Perspectives of Education
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This paper looks at the functionalist, conflict and interactionist theories of education, which differ in their perceptions of the function of education. The paper reviews and contrasts the requirements of each philosophy and their varying attributes. The writer then concludes that John Dewey's educational perspective of pragmatism reflects the her own philosophy of learning because Dewey believes that the purpose of education is not to acquire pre-determined skills but rather to assist learners in reaching their full abilities for the good of society.
From the Paper:"An additional similarity between the functionalist and conflict theory, while ultimately establishing an additional position of conflict, exists in educations contribution to society. Both theories focus on structuralism, placing focus on the social institutions and structures of the individual. Functionalism and the conflict theory contend that education contributes to society as a whole; however, conflict arises when attempting to determine the value of such contributions. Functionalists hold education to be a positive contribution, fruitful to an orderly society."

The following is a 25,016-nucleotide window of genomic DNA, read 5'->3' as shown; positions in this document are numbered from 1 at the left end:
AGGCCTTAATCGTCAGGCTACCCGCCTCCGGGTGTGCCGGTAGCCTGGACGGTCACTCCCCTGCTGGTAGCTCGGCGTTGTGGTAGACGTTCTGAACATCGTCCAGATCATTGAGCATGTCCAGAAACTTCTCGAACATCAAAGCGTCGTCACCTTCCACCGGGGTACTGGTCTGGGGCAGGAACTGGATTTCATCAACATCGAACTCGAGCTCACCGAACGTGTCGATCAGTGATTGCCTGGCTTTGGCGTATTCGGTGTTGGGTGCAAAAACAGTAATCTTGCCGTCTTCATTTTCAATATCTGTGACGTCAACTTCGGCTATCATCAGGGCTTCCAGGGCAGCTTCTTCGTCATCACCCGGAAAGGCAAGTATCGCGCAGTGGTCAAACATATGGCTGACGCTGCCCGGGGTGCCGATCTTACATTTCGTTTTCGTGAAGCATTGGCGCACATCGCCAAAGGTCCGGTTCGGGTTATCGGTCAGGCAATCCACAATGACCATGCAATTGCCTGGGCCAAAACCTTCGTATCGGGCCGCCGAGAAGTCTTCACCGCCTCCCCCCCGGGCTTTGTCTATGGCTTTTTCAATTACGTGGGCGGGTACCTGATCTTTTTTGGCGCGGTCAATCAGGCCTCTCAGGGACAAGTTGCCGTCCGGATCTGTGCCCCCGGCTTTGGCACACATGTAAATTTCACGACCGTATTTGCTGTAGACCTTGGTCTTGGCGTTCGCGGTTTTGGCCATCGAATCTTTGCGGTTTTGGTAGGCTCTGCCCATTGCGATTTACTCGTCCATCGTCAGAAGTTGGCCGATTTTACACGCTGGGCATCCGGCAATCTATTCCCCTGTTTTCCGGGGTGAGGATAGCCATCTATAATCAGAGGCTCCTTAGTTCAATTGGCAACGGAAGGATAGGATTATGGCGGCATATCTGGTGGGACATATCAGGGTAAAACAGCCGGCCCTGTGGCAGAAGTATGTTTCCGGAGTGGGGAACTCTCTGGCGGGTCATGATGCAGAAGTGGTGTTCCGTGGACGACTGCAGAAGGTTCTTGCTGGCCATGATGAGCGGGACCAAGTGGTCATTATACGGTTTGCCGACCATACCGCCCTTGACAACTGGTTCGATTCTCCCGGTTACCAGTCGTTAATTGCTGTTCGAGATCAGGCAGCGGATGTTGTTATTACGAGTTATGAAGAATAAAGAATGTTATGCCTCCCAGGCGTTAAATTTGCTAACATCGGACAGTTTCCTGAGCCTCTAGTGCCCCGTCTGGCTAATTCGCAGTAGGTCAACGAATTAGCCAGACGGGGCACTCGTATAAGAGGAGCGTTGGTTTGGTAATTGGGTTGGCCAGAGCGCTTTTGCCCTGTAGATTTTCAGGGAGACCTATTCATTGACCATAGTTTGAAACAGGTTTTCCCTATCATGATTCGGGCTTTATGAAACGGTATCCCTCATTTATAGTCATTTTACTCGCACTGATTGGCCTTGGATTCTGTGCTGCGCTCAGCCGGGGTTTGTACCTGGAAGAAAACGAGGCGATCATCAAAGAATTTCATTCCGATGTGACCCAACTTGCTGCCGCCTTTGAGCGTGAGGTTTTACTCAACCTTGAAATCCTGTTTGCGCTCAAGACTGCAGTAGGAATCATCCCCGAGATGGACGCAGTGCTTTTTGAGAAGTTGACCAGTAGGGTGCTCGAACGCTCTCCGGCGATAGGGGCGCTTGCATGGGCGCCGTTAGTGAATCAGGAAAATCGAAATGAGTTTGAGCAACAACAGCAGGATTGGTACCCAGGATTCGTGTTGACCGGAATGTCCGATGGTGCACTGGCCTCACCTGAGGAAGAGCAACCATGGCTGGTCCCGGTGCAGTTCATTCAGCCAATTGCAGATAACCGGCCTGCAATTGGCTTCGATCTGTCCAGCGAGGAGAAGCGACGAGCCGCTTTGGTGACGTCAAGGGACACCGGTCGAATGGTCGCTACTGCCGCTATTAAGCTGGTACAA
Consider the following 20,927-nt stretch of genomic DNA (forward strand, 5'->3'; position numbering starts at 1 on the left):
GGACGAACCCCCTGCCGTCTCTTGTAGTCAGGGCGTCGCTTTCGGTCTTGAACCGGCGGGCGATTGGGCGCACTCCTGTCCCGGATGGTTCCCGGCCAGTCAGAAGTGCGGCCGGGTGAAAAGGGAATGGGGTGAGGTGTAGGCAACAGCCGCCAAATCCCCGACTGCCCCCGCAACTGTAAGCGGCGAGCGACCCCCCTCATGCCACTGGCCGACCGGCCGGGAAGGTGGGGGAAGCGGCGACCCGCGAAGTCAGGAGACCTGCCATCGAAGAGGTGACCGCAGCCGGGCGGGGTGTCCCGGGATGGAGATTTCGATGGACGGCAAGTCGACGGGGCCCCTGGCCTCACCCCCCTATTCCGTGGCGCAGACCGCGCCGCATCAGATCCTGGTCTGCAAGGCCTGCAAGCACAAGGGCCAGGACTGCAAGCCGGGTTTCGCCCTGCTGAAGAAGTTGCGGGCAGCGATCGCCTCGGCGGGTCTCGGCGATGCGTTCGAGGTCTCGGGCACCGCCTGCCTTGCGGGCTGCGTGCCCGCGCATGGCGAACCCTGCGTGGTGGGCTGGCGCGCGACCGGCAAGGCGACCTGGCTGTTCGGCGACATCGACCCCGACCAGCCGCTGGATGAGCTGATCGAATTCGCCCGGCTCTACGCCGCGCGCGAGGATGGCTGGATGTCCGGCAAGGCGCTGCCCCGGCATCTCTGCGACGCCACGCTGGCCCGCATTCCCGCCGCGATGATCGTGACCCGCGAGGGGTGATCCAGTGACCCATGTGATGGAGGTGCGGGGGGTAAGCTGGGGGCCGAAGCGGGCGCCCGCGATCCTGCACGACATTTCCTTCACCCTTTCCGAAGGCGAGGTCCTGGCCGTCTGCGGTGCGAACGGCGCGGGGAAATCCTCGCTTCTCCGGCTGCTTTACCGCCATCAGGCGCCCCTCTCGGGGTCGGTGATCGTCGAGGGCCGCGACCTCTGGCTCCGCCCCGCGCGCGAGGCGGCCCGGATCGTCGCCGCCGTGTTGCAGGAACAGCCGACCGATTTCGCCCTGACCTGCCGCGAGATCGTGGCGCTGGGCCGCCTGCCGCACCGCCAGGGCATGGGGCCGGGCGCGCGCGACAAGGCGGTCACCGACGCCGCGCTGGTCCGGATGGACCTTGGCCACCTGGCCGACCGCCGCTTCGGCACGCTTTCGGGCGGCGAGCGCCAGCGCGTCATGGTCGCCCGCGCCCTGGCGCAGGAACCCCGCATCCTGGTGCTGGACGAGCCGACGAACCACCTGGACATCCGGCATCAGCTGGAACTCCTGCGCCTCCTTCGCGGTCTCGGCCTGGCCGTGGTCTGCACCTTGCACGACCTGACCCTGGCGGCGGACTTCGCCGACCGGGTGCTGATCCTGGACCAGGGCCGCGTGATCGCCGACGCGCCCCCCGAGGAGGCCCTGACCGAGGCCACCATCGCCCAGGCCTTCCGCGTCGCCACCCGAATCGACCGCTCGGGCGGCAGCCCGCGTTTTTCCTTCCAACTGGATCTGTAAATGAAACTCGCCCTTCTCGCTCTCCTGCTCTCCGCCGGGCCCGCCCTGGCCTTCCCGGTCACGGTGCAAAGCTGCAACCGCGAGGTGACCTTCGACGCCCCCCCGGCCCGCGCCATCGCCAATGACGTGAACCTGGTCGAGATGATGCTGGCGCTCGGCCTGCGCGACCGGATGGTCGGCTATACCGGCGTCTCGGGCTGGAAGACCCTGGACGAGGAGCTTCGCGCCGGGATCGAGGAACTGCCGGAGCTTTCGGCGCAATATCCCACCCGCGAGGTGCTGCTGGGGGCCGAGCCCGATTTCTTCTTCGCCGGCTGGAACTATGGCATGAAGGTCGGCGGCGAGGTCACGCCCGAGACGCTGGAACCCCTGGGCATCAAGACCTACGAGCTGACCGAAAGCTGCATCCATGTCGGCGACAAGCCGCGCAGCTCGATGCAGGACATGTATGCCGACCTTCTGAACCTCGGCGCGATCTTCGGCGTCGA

Sample of Sources Used:
- Dewey, John. Internet Encyclopedia of Philosophy. Retrieved November 18, 2010, from http://www.iep.utm.edu/dewey/
- Hamilton, L. & Powell, B. (2007). Hidden curriculum. Retrieved November 27, 2010, from: http://questia.com
- Webb, L. D., Metha, A., & Jordan, K.F. (2010) Foundations of American Education. Sixth ed. New Jersey: Merrill
Cite this Comparison Essay:
Perspectives of Education (2011, January 21) Retrieved December 02, 2023, from https://www.academon.com/comparison-essay/perspectives-of-education-146862/
"Perspectives of Education" 21 January 2011. Web. 02 December. 2023. <https://www.academon.com/comparison-essay/perspectives-of-education-146862/>